- A KLAS 2019 Interoperability report lauded Epic and Cerner for their ability to present unstructured data such as labs and physician notes in a usable format through the EHR interface.
KLAS researchers analyzed data from thousands of healthcare organizations and interviews with top EHR vendors in the health IT field to gain insight into how EHR vendors deliver outside health data to users.
“In the Epic EMR, problem, allergy, medication, and immunization (PAMI) data from any vendor flows directly into native fields to be reconciled,” wrote KLAS researchers in the report. “Notes and labs from Epic sites also flow automatically, while non-Epic sites need to be individually configured for the same automation to be achieved.”
Most vendors can reconcile PAMI data, but EHR vendors vary significantly in their ability to present notes and labs in a way that fulfills users’ needs related to EHR usability.
“Cerner users must select documents to bring in, and then the system automatically organizes the data into a summary view and shows it in the chart,” wrote KLAS researchers. “Both Epic and Cerner enable clinicians to access any outside data with a search bar, which saves clinicians from needing to sort through CCDs.”
While Cerner and Epic are best at making outside data usable, all healthcare organizations who engage in health data exchange with other hospitals and health systems endure a learning curve before becoming adept at consuming outside data.
“Epic customers’ long-time use of Care Everywhere has given them an advantage in data sharing — they are the only customer base comfortable with outside data flowing directly into the patient chart without prior human screening,” stated researchers.
Most vendors send summary continuity of care documents (CCDs) that include all data on a patient in a single document. Epic, on the other hand, sends a separate CCD for each patient encounter.
“This enables the more-automated consumption of contextual data into the EMR between Epic organizations, but the two initial non-Epic sites accessing Epic data through the CommonWell-Carequality connection were caught off guard by the number of documents they received and the need to sort through multiple documents,” noted researchers.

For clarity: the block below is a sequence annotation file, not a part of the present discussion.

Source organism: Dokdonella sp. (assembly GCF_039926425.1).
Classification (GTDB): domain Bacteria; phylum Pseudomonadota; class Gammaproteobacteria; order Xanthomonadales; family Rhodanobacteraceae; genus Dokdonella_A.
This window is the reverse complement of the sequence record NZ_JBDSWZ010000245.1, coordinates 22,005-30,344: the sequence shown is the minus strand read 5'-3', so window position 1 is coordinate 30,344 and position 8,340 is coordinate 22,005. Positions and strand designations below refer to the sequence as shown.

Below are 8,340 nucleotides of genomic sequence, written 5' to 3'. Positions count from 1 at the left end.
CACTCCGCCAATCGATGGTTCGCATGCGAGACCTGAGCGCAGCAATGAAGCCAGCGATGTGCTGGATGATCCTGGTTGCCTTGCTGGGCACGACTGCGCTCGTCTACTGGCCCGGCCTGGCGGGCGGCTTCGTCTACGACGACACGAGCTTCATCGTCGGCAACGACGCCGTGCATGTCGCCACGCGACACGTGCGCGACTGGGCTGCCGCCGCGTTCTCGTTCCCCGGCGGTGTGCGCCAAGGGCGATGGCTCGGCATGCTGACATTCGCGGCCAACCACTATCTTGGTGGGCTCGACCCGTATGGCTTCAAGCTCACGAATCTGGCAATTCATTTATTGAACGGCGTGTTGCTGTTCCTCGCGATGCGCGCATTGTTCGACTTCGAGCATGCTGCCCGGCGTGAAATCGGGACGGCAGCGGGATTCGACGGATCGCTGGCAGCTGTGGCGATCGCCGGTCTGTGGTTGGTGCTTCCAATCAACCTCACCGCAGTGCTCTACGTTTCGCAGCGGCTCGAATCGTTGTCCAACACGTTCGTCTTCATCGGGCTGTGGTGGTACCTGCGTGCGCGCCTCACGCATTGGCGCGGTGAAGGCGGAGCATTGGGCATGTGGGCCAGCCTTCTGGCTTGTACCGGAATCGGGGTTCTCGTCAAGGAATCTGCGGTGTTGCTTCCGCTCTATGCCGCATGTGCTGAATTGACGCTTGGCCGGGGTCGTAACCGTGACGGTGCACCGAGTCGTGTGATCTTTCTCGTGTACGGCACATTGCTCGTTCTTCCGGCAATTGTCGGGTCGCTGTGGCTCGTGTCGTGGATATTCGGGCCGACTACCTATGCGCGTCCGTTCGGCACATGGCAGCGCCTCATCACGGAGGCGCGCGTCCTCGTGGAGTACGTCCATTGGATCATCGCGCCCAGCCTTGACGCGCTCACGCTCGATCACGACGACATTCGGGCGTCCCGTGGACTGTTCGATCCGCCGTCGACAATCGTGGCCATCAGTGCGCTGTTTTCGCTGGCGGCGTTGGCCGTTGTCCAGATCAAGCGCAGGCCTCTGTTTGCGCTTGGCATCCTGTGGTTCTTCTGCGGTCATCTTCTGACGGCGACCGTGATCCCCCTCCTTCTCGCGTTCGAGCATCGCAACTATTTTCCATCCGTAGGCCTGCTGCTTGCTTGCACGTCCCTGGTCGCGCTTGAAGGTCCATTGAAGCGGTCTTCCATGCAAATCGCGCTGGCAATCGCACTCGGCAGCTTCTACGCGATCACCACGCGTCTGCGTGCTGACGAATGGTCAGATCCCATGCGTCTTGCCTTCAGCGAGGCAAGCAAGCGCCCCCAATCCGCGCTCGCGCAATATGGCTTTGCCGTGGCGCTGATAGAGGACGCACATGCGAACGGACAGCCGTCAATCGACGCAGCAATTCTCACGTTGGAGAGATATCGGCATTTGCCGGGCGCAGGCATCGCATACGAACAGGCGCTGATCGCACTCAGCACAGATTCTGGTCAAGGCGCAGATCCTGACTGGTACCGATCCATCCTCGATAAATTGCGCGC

Greenway Health is lacking in its ability to offer outside data to users. No Greenway Health users reported utilizing outside health data from different healthcare organizations, largely because they have had difficulty finding exchange partners.
CPSI users also engage in limited health data exchange with outside organizations.
“CPSI offers only basic support for using outside data and is the only vendor that requires customers to match all patients manually,” stated KLAS researchers.
athenahealth, eClinicalWorks, NextGen Healthcare, and Virence Health are still working to make physician notes and labs easier for users to access and view.
“Customers of all vendors report they sometimes have to deal with redundant data from multiple sources,” wrote researchers.
This 2019 report is the third in a series of reports on Carequality and CommonWell focusing on the progress EHR vendors have made toward improving interoperability.
The first KLAS report exploring EHR vendors’ ability to connect to Carequality and CommonWell was issued in December 2018.
Researchers found the majority of EHR vendors with sizeable marketshare currently enable providers to connect with CommonWell or Carequality, indicating the industry may be poised for a breakthrough in interoperability.
In March 2018, KLAS released the second report in the series and found Epic and athenahealth have been most successful in their efforts to integrate EHR product offerings with a single network for seamless health data exchange.
This third installment in the series shows EHR vendors still have a ways to go before users can easily access health data from outside organizations in a usable format.